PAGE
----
Bong Science

When it comes to consuming cannabis, smoking it is among the most popular methods, but some people find it unpleasant and as with smoking any substance, burning cannabis produces harmful compounds. Nasty polycyclic aromatic hydrocarbons (PAHs) like benzopyrene, which are also found in tobacco smoke, are carcinogenic and who wants to such those in, right?

You can eat or vaporize your weed, or you can make smoking more pleasant and easier on your health by using a water pipe, also known as a bong. It’s easy to make your own with bamboo or there are hundreds of designs available for as little as $10. Bongs come in all manner of materials, including glass, acrylic, bamboo, ceramic, and plastic. Basically, they all work the same way, passing smoke through water to remove various toxins and particles that you would otherwise inhale. The result is a cleaner, cooler smoke less irritating to your airways.

How cannabis water pipes / bongs work.
How cannabis water pipes / bongs work.


Studies suggest that water filtration can reduce exposure to the cancer-causing compounds in smoke. Water also cools the smoke, making it easier to inhale without irritating the airways.  Unfortunately most studies of water pipes involve tobacco, not cannabis, but they show that water pipes can trap up to 90 percent of certain harmful toxins. A 1991 study: Marijuana and tobacco smoke gas-phase cytotoxins found that passing cannabis smoke through water removed substances called cytotoxins, which are known to impair immune cells. This is why care-givers often suggest that people with immunodeficiency disorders use a bong instead of smoking a joint, if they are not using edibles as their primary delivery method.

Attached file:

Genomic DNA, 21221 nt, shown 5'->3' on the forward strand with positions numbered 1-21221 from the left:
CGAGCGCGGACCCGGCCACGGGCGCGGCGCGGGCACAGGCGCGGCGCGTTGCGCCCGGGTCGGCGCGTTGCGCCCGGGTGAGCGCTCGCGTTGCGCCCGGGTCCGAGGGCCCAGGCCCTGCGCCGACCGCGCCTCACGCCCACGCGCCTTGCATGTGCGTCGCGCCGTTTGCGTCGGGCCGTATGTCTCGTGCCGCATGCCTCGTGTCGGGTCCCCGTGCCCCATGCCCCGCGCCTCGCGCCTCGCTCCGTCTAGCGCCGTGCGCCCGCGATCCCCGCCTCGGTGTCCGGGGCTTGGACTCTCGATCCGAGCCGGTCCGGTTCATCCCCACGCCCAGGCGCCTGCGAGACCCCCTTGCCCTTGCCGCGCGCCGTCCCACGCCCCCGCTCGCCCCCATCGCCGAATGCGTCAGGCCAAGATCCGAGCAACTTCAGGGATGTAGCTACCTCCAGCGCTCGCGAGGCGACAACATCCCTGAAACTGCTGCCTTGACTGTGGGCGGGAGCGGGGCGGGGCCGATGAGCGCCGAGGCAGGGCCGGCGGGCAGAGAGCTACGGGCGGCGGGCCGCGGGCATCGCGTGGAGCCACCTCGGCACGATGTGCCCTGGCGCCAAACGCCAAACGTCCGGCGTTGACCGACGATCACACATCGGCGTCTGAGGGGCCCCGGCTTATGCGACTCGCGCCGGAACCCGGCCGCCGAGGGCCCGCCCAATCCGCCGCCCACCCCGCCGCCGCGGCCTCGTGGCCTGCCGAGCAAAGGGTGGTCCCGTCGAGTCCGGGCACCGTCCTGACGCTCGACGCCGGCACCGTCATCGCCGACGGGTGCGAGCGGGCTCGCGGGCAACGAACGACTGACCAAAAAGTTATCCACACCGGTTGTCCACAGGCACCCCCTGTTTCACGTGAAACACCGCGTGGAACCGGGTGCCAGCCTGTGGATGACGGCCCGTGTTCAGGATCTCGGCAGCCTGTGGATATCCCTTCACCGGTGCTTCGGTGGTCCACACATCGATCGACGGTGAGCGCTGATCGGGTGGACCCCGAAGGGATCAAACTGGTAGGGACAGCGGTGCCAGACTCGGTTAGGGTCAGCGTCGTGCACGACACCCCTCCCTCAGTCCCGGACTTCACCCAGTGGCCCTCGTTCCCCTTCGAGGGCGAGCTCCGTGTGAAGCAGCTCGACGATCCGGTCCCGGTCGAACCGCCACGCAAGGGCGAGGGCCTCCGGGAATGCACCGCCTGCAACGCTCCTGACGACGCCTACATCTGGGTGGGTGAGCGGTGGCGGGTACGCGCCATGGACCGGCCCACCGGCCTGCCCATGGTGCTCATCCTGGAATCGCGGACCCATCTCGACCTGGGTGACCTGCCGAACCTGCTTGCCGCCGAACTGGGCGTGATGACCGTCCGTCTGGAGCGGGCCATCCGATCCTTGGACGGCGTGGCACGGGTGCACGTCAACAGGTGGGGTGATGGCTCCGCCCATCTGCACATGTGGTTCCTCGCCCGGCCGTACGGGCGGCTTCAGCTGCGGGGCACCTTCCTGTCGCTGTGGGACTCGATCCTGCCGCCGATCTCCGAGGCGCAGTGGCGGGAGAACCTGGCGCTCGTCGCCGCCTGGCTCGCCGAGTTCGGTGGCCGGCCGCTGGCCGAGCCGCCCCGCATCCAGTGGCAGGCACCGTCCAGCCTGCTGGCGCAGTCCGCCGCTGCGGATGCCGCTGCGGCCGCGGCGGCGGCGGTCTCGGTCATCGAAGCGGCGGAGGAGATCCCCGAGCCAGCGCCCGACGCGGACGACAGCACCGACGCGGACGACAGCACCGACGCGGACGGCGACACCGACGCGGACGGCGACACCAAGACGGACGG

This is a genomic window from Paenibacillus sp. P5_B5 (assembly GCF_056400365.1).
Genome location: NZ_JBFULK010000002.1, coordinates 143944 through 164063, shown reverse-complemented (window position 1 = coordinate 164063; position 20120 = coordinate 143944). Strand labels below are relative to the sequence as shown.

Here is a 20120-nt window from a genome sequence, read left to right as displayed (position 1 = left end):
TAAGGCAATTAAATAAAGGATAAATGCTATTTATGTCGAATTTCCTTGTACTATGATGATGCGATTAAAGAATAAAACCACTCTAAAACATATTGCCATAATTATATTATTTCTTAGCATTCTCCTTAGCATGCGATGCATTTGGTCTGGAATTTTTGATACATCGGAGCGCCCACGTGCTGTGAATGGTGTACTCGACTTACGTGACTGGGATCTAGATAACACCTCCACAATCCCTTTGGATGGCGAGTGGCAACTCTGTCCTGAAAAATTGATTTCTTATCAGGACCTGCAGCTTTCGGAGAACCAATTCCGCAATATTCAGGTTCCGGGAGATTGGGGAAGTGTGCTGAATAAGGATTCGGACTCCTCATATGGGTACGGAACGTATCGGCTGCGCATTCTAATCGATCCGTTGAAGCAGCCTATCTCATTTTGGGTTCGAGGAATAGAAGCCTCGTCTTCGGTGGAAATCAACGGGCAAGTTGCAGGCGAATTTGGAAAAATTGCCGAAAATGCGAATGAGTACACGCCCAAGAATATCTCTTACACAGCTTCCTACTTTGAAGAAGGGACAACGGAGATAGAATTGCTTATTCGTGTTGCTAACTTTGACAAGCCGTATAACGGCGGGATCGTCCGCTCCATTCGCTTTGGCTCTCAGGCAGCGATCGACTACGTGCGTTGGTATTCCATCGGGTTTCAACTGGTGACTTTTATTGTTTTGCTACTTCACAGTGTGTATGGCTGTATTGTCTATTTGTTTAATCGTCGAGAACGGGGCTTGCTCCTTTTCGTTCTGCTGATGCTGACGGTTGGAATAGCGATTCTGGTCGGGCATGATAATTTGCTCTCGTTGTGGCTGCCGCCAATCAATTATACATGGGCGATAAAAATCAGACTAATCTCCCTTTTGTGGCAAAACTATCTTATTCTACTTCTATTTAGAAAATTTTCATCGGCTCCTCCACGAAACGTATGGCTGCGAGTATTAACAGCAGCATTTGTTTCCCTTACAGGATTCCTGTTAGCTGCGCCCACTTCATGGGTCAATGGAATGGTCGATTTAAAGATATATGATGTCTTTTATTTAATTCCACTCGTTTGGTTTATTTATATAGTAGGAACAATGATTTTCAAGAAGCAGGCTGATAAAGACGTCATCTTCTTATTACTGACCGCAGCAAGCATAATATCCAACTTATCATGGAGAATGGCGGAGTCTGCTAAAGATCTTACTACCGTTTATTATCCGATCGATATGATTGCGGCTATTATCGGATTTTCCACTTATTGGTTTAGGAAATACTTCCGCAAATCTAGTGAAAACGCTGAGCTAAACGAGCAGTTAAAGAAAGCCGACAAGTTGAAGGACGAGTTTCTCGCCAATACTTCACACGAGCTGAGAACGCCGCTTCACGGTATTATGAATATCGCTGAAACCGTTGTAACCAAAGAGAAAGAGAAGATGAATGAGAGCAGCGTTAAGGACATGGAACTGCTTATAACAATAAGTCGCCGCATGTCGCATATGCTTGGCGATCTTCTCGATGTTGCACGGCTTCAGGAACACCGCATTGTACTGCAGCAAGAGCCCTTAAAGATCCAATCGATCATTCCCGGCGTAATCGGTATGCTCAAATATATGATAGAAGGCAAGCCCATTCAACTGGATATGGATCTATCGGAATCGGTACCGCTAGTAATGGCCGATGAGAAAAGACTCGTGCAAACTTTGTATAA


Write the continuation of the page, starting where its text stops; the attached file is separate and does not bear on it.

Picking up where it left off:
When it comes to protecting your lungs, no smoke is perfect. Vaporizers are thought to be safer than smoking because they avoid burning altogether, and bongs have advantages over unfiltered smoking.  However, while bongs eliminate more tar than joints, but they also appear to reduce THC content. Since average potency levels in cannabis are higher these days than they were a couple of decades ago, this reduction may not significantly change the high.  But some people notice it.

Regular use of a bong is still associated with an increased susceptibility to bronchial conditions.

About Rob Taylor

Rob Taylor is a staff writer for Potcha who left the advertising industry fifteen years ago to live off the grid. A medical cannabis patient, he enjoys tinkering with grow techniques that enhance the strains he finds most effective in treating his condition.

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